47. Demons (1985) - (31 Films Subset) (Theme Night) - What happens when Italian filmmakers decide to throw The Evil Dead, The Terminator, and American Ninja into a big pot and stir? Why, this film, of course! There's not an original idea to be seen in Demons (it also takes cues from Black Sunday and Dawn of the Dead), but it's still a rip-roaring good time. Lots of blood and pus are on display as the Italian makeup guys finally learn about latex appliances. The bizarrely eclectic soundtrack features Accept, Motley Crue, and...Go West. Go figure. As the SNL beer parody jingle for Spud says, "Just put your brain on hold" and you'll have an excellent time.

48. Beyond Evil (1980) - I've had a soft spot for this big piece o' hooey ever since I caught it on VHS back in the day. The first time that I saw it, it hit me just right, and I still enjoy it a lot. It's not a very good film by any stretch of the imagination, but John Saxon's earnestness plus some old-fashioned chills still make it a fun watch. From director Herb Freed, who has since renounced filmmaking and become a rabbi.

49. The House of Seven Corpses (1974) - The first time I saw this film was on a local TV station on the Saturday night late movie. I was fairly young and impressionable, and it scared me quite a bit. The very next weekend, the same station showed Horror Express, which also creeped me out. The next week was Unknown World, which bored me into near catatonia. Then they repeated the same three films over the next three weeks. And again. They must have bought the smallest, cheapest movie package available. Still, because of the early TV exposure, I love The House of Seven Corpses (and Horror Express). The House of Seven Corpses is definitely low-budget, and it certainly has its flaws, but it also has an indefinable atmosphere about it that really, really works for me. It's somewhat akin in atmosphere to Children Shouldn't Play with Dead Things, which I also love dearly. Of all the films that I'd love to see get a special edition released, this would have to be at the top of the list. I'd love to know more about its inception, its critical reception, and why it went from theaters to TV so quickly. (A lot of people mistakenly believe that this was a made-for-TV film, but I've got an original release one sheet poster that proves them wrong.) It was the only feature directed by Paul Harrison, who spent most of his career writing for television. In fact, most of the cast and crew came from television. If I ever make it to Utah, I'm going to visit the former Governor's Mansion where this was shot. Lastly, I must note that, contrary to the title, Rob Zombie's film is NOT approximately 143 times better than this.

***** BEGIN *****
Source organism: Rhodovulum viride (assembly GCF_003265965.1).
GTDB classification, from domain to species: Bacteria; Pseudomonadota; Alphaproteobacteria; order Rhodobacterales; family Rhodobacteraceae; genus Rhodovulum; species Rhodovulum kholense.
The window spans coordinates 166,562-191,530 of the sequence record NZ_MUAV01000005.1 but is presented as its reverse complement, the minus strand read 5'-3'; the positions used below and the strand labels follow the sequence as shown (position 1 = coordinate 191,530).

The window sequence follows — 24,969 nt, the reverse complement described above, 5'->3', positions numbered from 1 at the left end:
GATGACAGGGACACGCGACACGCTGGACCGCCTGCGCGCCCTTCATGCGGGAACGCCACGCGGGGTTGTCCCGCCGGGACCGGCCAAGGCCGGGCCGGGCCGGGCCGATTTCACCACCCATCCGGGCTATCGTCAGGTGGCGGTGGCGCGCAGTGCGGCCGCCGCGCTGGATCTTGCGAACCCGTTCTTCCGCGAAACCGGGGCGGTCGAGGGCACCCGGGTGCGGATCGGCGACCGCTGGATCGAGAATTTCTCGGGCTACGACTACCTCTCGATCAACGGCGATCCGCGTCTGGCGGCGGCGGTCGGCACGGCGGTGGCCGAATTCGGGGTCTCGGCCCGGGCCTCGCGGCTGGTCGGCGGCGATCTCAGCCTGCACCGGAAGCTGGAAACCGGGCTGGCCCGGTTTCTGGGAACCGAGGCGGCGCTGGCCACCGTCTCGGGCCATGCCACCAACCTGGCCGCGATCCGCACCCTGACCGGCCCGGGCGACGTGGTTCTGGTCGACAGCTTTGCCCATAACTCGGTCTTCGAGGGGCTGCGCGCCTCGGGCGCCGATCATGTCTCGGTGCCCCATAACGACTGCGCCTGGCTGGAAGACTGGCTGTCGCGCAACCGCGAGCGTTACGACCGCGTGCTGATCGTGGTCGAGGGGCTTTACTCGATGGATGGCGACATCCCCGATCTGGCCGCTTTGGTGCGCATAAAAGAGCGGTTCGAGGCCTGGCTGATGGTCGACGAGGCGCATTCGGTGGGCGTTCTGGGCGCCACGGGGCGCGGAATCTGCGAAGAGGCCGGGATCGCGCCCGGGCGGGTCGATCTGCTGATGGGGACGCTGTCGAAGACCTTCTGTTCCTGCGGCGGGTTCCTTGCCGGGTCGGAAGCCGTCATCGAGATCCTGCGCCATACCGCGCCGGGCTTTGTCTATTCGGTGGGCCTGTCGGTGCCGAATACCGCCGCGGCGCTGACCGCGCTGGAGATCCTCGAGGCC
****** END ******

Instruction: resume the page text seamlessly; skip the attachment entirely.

50. Ginger Snaps (2000) - (31 Films Subset) (Theme Night) - Clever werewolf movie about two oddball sisters, one of whom gets bitten by a werewolf. When I first saw this eight or so years ago, I was rather underwhelmed; however, I now find it to be a fine addition to the werewolf canon. Both leads are superb, the script is witty and poignant, and there are enough twists on the traditional werewolf mythos that I at times felt like I was seeing a werewolf film for the first time. Shares the same theme as The Company of Wolves, but, unlike that film, Ginger Snaps doesn't try to drench everything in symbolism to the point of obtuseness. The only letdowns, and they're minor ones, are that the film feels somewhat overlong and the creature design isn't up to snuff. Other than that, I'd rank it as the best werewolf film of the last twenty-five years.

51. Revenge of the Living Dead Girls (1987) - Wonky French film has three girls drinking milk contaminated with a poison from a local pesticide factory, dying, and coming back from the grave to kill everyone who had anything to do with their deaths (even including those unfortunate enough to be even related to those who were more directly responsible). The makeup jobs on the three vengeful zombies are pretty obviously masks, and the film's narrative is somewhat elliptical, to be kind. However, there's an alternate ending that, while it doesn't make a lot of sense, changes the audience's perceptions of what had gone on before. If you've got an hour and a half to burn and aren't too picky about logic or quality makeup effects, you might find this film interesting.